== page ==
The evidence showed defendant Thompson purchased the mower new in 1968 or 1970. On June 16, 1974, he was using it to cut his lawn with his two grandsons, one of whom was plaintiff, then 2 1/2 years old, riding with him. At some point, plaintiff got off and went into Thompson's house. Thompson continued mowing with the other grandson on his knee. Thompson testified that when he neared a downhill slope in his yard, he stopped, looked over his shoulder, put the mower in reverse, and backed up about three feet and ran over plaintiff's leg. Thompson testified he knew of the existence of a device on the mower to disengage the cutting apparatus, but he did not use it before backing. Plaintiff testified he had returned to the mower and was attempting to climb aboard from the rear when the mower was placed in reverse, and he fell with his leg then being cut by the mower. Amputation of portions of the leg was required.

The parties do not dispute that for a manufacturer of a product to be strictly liable for a defect in a product, the defect must exist at the time the product leaves the control of the manufacturer. (Coney v. J. L. G. Industries, Inc. (1983), 97 Ill. 2d 104, 111, 454 N.E.2d 197, 200.) IH maintains Strauss' statement that a product is not defective until

Plaintiff maintains IH improperly confused the circuit court as to the effect of Strauss' testimony and led it into erroneously directing a verdict. We need not examine this assertion in detail as this matter does not affect our decision. The question of the propriety of a directed verdict is one of law. If the evidence of record requires the direction of a verdict, we must uphold that decision regardless of the reasoning of the court in directing the verdict. If the evidence of record does not require the direction of a verdict, we must reverse the order directing the verdict.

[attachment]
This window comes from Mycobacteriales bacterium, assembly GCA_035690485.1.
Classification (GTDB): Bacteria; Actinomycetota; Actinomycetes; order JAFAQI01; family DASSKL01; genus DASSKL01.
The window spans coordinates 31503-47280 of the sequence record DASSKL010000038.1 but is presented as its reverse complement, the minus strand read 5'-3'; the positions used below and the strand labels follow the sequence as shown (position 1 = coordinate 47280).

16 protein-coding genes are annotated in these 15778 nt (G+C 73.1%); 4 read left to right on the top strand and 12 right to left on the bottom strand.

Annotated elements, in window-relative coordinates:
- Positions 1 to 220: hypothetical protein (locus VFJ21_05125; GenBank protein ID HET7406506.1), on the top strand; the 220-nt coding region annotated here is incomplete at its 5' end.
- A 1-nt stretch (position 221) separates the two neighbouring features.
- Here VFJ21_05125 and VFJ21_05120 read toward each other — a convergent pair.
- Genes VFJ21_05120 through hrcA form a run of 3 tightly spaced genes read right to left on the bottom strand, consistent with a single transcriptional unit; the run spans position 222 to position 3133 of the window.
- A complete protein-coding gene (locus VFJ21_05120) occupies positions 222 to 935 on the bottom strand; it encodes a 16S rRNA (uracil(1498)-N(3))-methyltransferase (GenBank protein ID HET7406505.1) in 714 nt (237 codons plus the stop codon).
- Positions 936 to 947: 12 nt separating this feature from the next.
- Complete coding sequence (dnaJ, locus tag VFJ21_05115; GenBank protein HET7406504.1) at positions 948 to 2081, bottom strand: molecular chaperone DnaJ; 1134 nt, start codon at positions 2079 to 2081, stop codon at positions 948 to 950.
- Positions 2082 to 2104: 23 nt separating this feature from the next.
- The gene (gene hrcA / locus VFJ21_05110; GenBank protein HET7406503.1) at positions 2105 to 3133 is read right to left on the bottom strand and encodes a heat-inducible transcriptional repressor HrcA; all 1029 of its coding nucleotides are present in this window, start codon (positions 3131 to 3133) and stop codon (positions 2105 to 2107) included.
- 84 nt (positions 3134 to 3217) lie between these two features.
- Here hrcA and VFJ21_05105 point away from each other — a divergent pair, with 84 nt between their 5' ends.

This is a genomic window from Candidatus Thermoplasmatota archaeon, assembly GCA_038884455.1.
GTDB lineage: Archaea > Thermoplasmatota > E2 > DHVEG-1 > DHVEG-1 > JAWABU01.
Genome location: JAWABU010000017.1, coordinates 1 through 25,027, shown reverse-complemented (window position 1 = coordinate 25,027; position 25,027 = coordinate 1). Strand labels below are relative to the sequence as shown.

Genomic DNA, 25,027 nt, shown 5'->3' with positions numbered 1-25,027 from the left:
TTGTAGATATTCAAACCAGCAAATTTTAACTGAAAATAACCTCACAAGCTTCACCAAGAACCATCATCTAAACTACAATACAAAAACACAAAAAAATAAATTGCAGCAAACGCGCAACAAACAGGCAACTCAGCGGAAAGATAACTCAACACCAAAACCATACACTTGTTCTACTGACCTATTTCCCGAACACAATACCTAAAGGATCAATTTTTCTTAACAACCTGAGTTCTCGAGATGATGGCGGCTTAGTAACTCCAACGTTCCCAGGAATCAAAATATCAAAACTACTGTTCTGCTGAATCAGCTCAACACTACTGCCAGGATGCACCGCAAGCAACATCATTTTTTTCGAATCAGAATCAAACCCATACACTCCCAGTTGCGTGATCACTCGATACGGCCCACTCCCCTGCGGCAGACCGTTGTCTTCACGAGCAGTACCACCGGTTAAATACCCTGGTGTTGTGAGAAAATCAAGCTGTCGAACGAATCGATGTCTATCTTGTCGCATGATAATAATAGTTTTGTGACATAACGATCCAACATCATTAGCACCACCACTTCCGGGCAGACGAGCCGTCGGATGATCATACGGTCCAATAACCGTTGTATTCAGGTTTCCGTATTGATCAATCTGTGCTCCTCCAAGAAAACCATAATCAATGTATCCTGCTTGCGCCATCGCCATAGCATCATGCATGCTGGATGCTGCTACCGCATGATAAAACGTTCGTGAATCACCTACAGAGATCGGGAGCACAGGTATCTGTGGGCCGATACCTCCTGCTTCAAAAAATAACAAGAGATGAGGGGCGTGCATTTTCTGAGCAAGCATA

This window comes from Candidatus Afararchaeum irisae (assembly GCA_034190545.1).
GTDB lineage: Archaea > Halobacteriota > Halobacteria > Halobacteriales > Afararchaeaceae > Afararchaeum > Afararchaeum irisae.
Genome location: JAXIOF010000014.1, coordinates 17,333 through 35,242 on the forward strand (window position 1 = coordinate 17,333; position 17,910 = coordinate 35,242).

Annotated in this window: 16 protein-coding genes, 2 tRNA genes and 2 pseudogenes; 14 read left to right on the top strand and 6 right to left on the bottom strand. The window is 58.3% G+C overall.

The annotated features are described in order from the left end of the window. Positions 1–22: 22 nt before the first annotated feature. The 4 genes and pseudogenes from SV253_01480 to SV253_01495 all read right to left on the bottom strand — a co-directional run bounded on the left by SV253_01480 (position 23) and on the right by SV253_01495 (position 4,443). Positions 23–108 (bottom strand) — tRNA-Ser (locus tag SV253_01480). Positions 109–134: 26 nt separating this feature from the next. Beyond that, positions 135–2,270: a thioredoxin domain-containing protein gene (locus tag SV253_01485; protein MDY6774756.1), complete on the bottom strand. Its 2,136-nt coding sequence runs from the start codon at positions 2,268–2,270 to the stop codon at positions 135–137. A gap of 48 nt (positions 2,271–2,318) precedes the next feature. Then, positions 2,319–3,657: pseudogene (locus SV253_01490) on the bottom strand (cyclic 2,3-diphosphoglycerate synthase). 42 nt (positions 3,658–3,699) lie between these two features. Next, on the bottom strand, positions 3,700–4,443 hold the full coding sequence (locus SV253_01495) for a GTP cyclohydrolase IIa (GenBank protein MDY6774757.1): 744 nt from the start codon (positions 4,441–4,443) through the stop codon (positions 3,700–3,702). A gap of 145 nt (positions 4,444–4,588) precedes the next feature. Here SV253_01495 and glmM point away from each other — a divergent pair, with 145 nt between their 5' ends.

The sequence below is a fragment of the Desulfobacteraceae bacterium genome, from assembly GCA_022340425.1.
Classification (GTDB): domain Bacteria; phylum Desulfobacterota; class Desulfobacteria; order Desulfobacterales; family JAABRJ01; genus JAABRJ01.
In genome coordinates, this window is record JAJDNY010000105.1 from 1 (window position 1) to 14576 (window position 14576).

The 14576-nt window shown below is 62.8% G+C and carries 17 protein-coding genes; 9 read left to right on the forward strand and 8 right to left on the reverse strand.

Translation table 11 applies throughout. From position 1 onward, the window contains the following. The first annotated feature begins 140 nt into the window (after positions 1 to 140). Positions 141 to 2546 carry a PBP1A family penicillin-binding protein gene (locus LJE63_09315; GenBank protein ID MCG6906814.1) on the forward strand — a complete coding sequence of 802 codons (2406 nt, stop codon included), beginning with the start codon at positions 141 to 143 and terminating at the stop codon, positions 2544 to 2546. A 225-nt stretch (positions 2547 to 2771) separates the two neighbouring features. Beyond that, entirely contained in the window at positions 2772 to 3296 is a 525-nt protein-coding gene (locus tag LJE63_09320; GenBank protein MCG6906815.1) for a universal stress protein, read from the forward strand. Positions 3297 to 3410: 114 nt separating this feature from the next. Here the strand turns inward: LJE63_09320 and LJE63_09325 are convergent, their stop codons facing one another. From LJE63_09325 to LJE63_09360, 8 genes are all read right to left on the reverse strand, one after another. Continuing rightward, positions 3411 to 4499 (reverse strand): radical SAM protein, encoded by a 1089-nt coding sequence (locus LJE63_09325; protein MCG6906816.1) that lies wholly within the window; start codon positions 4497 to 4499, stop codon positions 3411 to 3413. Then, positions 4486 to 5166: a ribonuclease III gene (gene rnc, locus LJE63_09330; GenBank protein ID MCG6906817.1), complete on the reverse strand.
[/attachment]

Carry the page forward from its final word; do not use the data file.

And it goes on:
We also note preliminarily that plaintiff offered no testimony to show that the mower was unreasonably dangerous because of any failure of the mower to have more of a shield or other safety device to prevent the blades from coming into contact with plaintiff's leg. Plaintiff does not seriously argue that the directed verdict on this charge should be overturned.

This appeal turns on the complicated issue of whether plaintiff made a prima facie case to recover on the theory that the design of the mower was unreasonably dangerous because the mower was not equipped with a device to automatically stop the running of the mowing blades when the mower was moving in reverse. To prove the allegedly unreasonable nature of the danger presented by having no such automatic device on the mower, plaintiff relies upon the testimony of Strauss. A highly respected text on torts explains two approaches which have been taken to define the basis for determining whether an unreasonably dangerous design defect ...